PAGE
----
Groovidad, I was in Grenada for an extended stay in 1980-81, and later after the "Intervention". I believe that the "Revo" was in 1979. I had some interesting times during my first stay there. The Peoples Revolutionary Militia and Peoples Revolutionary Army were highly suspicious of Americans and especially white Americans of military age (yours truly). I was there because my best friend was an American medical student at St. George's Medical School and wrote to me that I should come on down there and watch what was taking place. I stayed with him at the Grand Anse campus, and we spent a lot of time watching the commie military buildup around Pt. Salines where the Cubans and Russians were building the airstrip. As a gun guy, I payed special attention to the weapons that were showing up. The militia and PRA were armed with all sorts of cast off, badly worn weapons supplied by the Russians via Cuba. On more than one occasion I was in very close proximity to these armed PRA. They typically carried early Soviet milled receiver AK's with little finish remaining on them, or old M-16's that had "United States Property" stamped on the left side of the magazine well. At the time this surprised me. I was later told that they came from Vietnam, no doubt surrendered by ARVN troops in 1975, then channeled through Russian and/or Cuban hands until they reached Grenada. On rare occasions I saw the rifle that you all are talking about, the VZ 52/57, or it may have just been the VZ52. I also saw a soldier with an M-3 "Grease Gun". Anyway, AK's and M-16's were the predominant weapon carried by the PRA. After the "Intervention" (Oct 1983), Mike and I returned to Grenada to check on friends (natives), and to check and see what had happened down there. Battle damage was very apparent in area at the south end of the Island, and up at Calaviny (NE side of island), where there was a jungle airstrip. When the Americans attacked Grenada, I think that most of the PRA and militia chucked their uniforms and weapons on the ground and headed for home, FAST. I found firearms scattered everywhere. The local Grenadian civilians were not allowed to own firearms, so they did not attempt to pick these up and take them home. I found AK's, M-16's, and a single VZ rifle, which I kept for about an hour. I called them "SHE's" for years after that, not knowing what their proper name was. Then sometime later, 1990(?), Century Arms started importing VZ's into the US, and I would see them in gun shows. I still do on occasion. Mostly VZ52's and I'd say the average asking price is around $225.00 to $350.00. Now and then I see a VZ 52/57, and they have been around $400 to $500. I'll bet yours is "green" from prolonged application of cosmoline. SVT-40, nice photos by the way. Thanks for posting them. Sorry to ramble, Geologyjohn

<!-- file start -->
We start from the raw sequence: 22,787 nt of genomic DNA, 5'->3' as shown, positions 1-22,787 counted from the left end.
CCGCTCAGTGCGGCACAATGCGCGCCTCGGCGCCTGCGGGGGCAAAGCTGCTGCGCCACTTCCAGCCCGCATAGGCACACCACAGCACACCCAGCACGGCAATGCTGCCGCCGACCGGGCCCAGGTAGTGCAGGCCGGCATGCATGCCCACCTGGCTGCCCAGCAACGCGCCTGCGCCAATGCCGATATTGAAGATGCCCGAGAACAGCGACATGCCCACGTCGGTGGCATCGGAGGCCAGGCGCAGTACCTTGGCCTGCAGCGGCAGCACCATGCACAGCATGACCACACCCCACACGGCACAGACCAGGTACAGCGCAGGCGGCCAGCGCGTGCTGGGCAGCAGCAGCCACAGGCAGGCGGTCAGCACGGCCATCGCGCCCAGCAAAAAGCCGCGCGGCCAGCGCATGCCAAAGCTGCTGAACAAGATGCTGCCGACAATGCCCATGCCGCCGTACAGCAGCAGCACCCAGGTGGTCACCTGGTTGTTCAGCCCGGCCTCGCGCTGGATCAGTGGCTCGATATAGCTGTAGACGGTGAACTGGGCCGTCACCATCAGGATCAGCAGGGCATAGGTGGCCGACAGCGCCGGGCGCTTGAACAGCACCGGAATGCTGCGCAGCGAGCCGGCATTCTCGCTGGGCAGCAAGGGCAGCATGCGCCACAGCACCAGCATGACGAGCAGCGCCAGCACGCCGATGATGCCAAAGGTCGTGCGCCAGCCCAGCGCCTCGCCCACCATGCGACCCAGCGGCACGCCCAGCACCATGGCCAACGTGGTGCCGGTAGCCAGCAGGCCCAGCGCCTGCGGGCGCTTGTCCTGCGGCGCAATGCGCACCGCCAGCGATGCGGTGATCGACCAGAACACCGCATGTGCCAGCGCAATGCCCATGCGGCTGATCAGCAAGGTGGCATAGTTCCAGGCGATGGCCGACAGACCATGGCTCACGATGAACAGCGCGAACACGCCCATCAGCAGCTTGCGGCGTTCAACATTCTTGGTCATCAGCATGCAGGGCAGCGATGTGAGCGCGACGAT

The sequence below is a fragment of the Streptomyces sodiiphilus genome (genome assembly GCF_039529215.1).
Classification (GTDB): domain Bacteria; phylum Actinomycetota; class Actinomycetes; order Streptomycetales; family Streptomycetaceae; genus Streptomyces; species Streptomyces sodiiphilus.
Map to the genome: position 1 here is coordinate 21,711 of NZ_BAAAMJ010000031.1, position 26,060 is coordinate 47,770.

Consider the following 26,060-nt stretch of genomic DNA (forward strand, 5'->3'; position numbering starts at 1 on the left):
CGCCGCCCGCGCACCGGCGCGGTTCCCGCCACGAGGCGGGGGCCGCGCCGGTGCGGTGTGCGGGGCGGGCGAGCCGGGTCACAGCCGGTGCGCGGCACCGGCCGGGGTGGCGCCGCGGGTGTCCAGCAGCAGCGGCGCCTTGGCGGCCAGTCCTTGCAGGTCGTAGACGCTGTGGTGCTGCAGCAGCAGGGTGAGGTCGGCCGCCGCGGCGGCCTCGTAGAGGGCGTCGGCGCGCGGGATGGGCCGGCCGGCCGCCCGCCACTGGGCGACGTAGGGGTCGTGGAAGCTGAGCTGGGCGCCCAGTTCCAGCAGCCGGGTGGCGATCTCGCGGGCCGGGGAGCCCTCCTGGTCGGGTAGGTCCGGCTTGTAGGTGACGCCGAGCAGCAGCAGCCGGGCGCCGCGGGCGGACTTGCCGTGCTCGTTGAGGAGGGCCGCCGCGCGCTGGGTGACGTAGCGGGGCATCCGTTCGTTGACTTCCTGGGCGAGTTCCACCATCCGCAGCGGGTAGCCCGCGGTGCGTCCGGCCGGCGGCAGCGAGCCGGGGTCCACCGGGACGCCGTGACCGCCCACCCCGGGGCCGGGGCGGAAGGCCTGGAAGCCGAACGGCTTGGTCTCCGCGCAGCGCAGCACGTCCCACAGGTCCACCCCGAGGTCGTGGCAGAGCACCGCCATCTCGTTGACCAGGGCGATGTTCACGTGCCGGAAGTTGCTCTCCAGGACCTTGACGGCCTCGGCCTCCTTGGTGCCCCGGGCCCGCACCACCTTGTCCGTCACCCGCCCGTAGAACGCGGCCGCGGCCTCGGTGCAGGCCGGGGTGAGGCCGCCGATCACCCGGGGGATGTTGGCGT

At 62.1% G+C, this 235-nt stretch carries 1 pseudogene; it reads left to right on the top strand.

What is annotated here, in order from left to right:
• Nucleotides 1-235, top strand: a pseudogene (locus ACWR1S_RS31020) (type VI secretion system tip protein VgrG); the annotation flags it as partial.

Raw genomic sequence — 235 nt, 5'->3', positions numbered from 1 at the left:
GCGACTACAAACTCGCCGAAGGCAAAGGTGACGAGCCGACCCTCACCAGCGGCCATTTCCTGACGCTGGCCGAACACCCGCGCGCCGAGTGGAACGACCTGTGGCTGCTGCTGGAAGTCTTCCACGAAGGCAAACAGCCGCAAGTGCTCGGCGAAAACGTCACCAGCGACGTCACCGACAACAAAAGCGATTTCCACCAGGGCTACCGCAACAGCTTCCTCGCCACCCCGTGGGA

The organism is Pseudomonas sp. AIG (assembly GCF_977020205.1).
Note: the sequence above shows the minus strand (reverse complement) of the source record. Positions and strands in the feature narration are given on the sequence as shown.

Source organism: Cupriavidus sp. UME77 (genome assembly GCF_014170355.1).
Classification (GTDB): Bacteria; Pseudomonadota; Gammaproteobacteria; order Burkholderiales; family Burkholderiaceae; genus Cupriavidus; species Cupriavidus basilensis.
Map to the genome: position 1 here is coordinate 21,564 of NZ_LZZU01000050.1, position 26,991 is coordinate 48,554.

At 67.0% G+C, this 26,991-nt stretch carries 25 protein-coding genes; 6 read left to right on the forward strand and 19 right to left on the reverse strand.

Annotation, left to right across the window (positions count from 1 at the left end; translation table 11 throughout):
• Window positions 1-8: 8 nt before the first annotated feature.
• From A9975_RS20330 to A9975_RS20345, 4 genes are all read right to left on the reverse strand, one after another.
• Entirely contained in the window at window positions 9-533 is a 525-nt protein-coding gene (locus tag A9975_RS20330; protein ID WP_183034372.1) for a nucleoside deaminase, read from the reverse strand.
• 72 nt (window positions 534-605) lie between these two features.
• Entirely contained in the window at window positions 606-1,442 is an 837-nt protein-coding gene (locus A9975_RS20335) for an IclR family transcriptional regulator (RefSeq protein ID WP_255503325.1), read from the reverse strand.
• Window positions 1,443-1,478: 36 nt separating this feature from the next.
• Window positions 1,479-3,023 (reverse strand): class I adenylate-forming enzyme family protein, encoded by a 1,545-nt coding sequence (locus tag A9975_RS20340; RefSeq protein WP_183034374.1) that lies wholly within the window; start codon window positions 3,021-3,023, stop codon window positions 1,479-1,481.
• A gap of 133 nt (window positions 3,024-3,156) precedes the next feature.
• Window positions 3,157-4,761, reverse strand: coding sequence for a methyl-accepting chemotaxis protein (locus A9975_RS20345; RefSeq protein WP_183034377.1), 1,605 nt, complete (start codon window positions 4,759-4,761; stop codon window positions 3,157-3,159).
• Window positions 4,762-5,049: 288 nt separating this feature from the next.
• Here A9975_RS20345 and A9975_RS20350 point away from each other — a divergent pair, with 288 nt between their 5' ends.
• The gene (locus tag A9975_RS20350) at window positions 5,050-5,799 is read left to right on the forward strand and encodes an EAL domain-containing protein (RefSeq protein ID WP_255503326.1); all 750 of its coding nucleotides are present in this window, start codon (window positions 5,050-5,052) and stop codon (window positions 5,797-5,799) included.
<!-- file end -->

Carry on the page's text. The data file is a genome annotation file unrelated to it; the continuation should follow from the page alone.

Paulie Lugnuts
02-14-2012, 4:16 PM
Our VZ52 is a Century import. There are pics in this thread, http://www.calguns.net/calgunforum/showthread.php?t=532978

Geologyjohn, real Viet Nam era M16s? .....................If only. $15k to $20K for one now.

02-14-2012, 8:33 PM
Another reason for the switch to 7.62x45 was that the 7.62X45 is VERY corrosive ammunition and would easily foul the action. The Soviet answer certainly gives rise to common caliber, as well.

02-14-2012, 8:43 PM
Geologyjohn, interesting story. I have talked to several SM's that were involved in the capture and destruction of weapons caches there. Undoubtedly, "some" weapons made their way back. Many that tried were caught and prosecuted under the UCMJ. All except high ranking officers....they were "reprimanded". Basically, slapped on the hand and a letter was placed in their official record. Army Times wrote an article, in early 1985 about the issue.

02-14-2012, 10:26 PM
I have a non-import marked Vz52. It's a nice rifle. I was lucky to happen onto a group buy for a custom set of Lee dies for 7.62x45.

02-15-2012, 8:55 AM
In reference to the unauthorized removal of AK-47's from Grenada in the days immediately after the fight. I seem to remember that there was a large number of them taken onto one of the U.S. ships, but as Groovidad pointed out, some folks got in trouble over this event. As I may have noted in an earlier post, the AK's that I saw in the hands of the PRA were very old and worn looking. I suspect some better ones arrived just before the fight. Geologyjohn